“For a school of McCurdy’s size, to drop down to 8-man, they would have to play as an independent and they wouldn’t have a district and they wouldn’t be eligible for state,” Young said. “Over the last couple of years, the Board has approved a few programs to drop to 8-man and independent that aren’t typically eligible for that, and that is Navajo Pine and Dulce. The precedent has been set, and (for McCurdy) there might have been a chance, but again, that is up to the Board.”
Lopez finished the Monday phone interview by saying the school is hopeful to pick up the program again in 2020 and hit the ground running with a new coach who will be up to the challenge of rebuilding, and who is experienced in that realm.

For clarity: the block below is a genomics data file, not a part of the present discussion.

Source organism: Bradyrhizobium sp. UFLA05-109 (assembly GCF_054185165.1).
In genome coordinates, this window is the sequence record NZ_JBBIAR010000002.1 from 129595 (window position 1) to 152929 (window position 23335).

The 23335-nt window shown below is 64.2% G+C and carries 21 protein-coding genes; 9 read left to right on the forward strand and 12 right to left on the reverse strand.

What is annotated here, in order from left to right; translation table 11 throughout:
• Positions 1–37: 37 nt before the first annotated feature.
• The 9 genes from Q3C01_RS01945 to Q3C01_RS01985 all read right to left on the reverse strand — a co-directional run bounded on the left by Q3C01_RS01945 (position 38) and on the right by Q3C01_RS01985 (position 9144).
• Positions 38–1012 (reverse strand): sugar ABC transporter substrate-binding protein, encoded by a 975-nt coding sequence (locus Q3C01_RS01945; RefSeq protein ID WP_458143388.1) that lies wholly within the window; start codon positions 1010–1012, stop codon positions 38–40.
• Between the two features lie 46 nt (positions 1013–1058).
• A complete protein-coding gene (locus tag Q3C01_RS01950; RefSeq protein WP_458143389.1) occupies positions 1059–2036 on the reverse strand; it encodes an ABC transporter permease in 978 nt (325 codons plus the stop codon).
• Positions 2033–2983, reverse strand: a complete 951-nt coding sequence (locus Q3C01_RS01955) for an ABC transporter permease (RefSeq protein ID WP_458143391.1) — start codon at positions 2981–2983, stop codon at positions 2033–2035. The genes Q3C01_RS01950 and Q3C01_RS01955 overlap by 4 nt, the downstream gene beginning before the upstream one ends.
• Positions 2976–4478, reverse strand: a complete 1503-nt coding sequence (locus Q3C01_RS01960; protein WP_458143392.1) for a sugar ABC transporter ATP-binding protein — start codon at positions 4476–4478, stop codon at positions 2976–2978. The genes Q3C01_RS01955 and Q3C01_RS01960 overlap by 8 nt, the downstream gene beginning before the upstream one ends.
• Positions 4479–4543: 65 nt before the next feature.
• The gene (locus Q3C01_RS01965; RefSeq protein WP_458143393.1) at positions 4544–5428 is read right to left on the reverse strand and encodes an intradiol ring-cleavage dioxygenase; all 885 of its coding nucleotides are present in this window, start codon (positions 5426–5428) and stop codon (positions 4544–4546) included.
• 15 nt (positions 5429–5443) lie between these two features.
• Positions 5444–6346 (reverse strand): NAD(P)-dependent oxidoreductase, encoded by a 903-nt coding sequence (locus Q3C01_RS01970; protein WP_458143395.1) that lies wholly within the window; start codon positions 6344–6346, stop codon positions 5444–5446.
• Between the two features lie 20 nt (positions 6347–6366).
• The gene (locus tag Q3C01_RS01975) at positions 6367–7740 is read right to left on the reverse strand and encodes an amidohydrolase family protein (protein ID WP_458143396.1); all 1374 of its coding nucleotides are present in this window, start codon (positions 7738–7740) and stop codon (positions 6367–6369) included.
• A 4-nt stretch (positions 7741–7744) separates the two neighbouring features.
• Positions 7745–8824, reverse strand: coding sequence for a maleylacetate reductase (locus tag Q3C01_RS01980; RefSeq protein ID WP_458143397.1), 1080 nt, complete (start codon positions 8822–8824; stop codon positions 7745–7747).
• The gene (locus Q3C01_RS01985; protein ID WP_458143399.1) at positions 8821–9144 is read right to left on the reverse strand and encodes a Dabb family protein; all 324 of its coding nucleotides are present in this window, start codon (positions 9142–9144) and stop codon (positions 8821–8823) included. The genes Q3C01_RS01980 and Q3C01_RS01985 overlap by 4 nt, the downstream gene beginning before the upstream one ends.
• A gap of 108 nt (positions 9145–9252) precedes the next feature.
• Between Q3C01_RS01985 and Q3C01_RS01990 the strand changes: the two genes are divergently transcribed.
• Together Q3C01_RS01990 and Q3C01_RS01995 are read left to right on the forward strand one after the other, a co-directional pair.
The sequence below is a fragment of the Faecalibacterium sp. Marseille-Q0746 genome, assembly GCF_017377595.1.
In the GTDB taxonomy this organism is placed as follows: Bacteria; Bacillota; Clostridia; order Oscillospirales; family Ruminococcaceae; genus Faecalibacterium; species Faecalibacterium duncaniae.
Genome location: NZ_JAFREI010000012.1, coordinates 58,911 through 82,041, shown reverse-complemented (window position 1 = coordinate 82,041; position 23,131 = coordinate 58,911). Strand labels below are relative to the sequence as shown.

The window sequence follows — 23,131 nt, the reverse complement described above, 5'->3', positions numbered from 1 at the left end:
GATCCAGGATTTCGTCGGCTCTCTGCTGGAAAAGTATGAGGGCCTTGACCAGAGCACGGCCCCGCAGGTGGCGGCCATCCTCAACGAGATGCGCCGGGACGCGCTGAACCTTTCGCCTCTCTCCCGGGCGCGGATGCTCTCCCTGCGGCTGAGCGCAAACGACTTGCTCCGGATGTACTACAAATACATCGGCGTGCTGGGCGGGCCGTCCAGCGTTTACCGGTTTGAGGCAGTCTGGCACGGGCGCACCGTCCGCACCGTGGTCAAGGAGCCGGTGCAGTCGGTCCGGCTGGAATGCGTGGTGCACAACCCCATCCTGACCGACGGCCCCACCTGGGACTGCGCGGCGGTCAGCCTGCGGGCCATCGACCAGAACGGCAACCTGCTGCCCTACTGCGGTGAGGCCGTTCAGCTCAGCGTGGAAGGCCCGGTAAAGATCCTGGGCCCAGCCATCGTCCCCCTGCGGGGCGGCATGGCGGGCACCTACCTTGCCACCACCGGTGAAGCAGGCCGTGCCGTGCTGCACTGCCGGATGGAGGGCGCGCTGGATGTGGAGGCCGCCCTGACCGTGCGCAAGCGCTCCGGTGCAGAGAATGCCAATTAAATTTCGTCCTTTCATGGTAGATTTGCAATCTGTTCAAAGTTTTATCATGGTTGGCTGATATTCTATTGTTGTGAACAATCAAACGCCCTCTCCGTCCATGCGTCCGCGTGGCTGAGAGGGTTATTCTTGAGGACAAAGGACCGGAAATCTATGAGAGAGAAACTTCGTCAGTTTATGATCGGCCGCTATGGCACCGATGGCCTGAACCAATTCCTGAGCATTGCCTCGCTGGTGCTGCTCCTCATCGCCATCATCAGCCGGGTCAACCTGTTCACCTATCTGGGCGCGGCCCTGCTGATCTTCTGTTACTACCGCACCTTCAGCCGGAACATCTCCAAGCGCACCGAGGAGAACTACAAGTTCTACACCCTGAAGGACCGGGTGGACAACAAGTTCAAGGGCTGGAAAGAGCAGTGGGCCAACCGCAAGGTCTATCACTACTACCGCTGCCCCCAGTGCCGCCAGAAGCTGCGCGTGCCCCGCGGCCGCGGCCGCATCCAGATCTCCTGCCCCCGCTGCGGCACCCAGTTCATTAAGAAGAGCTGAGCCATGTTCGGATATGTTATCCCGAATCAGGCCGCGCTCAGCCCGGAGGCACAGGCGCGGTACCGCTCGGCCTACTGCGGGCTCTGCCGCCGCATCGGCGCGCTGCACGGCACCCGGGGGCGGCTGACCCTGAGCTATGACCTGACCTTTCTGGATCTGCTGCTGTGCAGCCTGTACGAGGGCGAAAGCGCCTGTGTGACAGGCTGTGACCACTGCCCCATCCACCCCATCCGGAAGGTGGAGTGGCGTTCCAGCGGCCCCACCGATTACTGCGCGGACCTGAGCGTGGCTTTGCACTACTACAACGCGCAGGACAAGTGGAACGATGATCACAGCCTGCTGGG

“It was never a thought of getting rid of the program, that’s not even a suggestion,” Lopez said. “It comes down to not being able to field a team, safely. How do I get a kid possibly hurt, then explain to the parents, ‘Well, at least we had a football team.’ You just can’t do that.”
Despite being fired, Gallegos and Nelson Valdez will speak at the McCurdy Governance Board meeting at 6 p.m., Thursday (6/20) to fight to keep the football program alive — not to fight for their jobs.
“I’m fighting for the kids because they want to play,” Gallegos said. “If I can still help and keep this program going, then why not? I have nothing to lose. This is something that affects the whole school and the community, not just me as the head coach.”